Ellen Kitchens’ story is one of determination; determination to overcome obstacles that could have prevented her from farming. It all began three years ago. Kitchens had to make a tough decision.
A pediatric nurse by trade, she could no longer hold the small babies she cared for on a daily basis. Rheumatoid arthritis was the culprit. “It got to the point where I couldn’t even lift the babies,” Kitchens explained. That’s when she decided to end her career as a nurse and start a new phase. She moved to her grandfather’s farm in Tifton and gave goat farming a try. Not long after Kitchens moved to the farm, she visited her local USDA-Natural Resources Conservation Service (NRCS) office in Tifton to seek assistance. She didn’t have the funds she needed to improve grazing for the goats and protect water quality of a pond on her property.
However, getting that assistance did not happen overnight. “I heard there was assistance available and I applied for two years. I had about given up hope and back in February I decided I wasn’t going to apply again.”
Mary Leidner, District Conservationist, has worked with Kitchens over the years and encouraged her to not give up. Finally, a USDA initiative helped Leidner find a way to get Kitchens’ the assistance she so desperately needed.
The StrikeForce Initiative is designed to help relieve persistent poverty in high-poverty counties. Tift County is among 60 targeted communities in Georgia. “This was the third go-around on the regular funds for 2011. Then we were able to get Ellen in under the StrikeForce funds and she was elated,” Leidner explained. Kitchens said, “I was tickled to death. I was very happy.”
Kitchens, who now currently has 12 mature goats, will be able to increase that number to 50. An Environmental Quality Incentives Program (EQIP) contract for grazing land will help her grow her operation.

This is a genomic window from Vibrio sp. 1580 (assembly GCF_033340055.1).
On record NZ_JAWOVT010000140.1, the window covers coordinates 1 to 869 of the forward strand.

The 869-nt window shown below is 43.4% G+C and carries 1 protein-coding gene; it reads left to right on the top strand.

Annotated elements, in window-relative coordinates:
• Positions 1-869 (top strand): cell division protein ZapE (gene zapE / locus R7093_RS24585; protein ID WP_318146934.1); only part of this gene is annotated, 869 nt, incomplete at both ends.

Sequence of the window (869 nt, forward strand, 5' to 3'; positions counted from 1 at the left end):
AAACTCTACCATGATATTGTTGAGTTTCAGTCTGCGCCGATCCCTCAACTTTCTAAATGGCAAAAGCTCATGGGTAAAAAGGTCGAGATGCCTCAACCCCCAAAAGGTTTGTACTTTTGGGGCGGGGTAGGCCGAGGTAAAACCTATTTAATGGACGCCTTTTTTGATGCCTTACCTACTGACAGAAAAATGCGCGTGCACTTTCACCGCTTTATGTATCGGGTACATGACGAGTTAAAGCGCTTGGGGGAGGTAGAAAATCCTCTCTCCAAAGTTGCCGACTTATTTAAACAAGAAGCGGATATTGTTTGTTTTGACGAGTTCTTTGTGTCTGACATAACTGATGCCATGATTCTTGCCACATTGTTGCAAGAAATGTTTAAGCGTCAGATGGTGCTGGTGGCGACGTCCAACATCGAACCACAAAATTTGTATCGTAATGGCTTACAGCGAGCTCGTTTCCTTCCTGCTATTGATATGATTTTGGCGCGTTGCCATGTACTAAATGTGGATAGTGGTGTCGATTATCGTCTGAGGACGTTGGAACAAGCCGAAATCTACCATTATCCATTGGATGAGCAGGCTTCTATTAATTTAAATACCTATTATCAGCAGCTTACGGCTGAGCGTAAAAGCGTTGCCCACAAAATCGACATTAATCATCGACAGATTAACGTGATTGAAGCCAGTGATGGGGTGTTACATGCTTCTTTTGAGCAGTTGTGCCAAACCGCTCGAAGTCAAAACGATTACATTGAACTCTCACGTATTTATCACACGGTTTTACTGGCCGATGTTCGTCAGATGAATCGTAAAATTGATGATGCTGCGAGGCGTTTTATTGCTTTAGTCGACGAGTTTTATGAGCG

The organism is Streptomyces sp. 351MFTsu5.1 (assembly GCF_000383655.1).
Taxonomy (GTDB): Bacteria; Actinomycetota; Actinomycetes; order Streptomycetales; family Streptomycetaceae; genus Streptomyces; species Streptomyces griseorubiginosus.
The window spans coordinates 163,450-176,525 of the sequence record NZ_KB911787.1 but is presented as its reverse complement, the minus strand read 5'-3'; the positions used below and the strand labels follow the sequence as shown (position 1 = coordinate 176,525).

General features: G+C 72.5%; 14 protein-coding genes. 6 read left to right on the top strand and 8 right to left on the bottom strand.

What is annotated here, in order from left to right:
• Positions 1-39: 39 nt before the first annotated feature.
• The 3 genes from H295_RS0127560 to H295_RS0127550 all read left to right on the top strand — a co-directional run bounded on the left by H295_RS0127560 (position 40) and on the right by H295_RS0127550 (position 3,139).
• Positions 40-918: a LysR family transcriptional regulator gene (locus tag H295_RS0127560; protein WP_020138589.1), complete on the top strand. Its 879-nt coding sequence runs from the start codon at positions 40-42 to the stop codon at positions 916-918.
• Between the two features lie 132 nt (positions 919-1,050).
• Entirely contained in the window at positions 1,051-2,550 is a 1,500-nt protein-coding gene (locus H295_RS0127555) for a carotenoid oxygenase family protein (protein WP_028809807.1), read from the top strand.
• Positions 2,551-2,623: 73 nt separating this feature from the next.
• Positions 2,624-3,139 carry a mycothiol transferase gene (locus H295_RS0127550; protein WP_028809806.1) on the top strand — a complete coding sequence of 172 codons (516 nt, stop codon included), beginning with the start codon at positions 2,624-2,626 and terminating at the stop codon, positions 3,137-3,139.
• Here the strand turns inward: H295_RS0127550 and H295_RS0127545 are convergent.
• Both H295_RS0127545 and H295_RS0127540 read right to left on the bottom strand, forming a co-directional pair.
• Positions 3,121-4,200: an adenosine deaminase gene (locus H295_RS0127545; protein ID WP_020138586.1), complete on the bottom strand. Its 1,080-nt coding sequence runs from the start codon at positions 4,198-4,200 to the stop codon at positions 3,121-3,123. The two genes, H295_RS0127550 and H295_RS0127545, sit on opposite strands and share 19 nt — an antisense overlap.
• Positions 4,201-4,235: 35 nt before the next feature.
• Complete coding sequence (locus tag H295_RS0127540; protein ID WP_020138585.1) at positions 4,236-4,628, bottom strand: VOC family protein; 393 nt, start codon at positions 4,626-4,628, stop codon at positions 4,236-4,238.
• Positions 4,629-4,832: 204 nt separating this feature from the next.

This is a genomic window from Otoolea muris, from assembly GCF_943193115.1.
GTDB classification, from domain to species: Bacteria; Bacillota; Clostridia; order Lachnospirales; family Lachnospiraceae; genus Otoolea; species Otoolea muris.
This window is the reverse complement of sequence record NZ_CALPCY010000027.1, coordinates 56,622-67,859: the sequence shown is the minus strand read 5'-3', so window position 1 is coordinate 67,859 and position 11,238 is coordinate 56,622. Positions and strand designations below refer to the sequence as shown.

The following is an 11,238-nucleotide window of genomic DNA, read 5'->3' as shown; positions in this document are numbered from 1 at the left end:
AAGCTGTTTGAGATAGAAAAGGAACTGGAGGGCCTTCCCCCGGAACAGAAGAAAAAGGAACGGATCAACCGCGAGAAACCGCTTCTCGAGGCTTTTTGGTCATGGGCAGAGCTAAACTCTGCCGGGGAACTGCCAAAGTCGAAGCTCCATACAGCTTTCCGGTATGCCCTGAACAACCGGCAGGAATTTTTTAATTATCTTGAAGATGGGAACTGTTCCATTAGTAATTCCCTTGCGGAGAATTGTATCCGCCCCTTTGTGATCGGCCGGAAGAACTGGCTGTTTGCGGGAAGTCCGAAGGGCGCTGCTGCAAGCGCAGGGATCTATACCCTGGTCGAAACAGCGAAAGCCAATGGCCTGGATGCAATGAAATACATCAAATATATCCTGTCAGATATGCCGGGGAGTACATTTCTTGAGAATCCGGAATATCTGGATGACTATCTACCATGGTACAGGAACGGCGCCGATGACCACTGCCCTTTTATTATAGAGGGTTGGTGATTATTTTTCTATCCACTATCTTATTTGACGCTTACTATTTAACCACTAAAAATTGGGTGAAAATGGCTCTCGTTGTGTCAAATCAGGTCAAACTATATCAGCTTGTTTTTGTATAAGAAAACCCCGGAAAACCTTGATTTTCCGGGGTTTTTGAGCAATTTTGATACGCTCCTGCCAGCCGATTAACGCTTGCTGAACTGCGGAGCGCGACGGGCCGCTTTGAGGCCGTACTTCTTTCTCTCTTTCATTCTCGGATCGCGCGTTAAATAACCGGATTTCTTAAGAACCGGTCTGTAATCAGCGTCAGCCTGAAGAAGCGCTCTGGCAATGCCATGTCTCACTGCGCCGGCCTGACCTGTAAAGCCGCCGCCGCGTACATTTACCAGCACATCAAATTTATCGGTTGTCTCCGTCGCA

Over the next three years, Kitchens will work with Leidner to install conservation treatments on her farm. “This financial assistance provides a foundation under the Kitchens so that they can get their plans for the farm done,” Leidner said. They will eventually build 10 paddocks as part of a rotational grazing system. Each paddock will be separated by cross fencing.
Rotational grazing helps farmers like Kitchens better manage pastures and improve forage quality for livestock. Clover will be planted in the paddocks to improve nutrition. Rotational grazing also prevents soil erosion by allowing pastures an opportunity to replenish during rotations.
A fence will also be built around a pond on Kitchens’ farm to prevent the goats from contaminating the water. As an alternative water source, a well will be installed and a pipeline will carry water from that well to the water troughs in paddocks.
While Kitchens admits she’s had to be patient and persevere through the application process to get the financial assistance she needed, she said NRCS employees made it a good experience. “When you sit down and talk to them, you don’t feel like you’re asking for the impossible. No matter what the question, they’re always able to give you an answer,” Kitchens added. Leidner and Kitchens hope to have the first section of four paddocks completed by January 2012.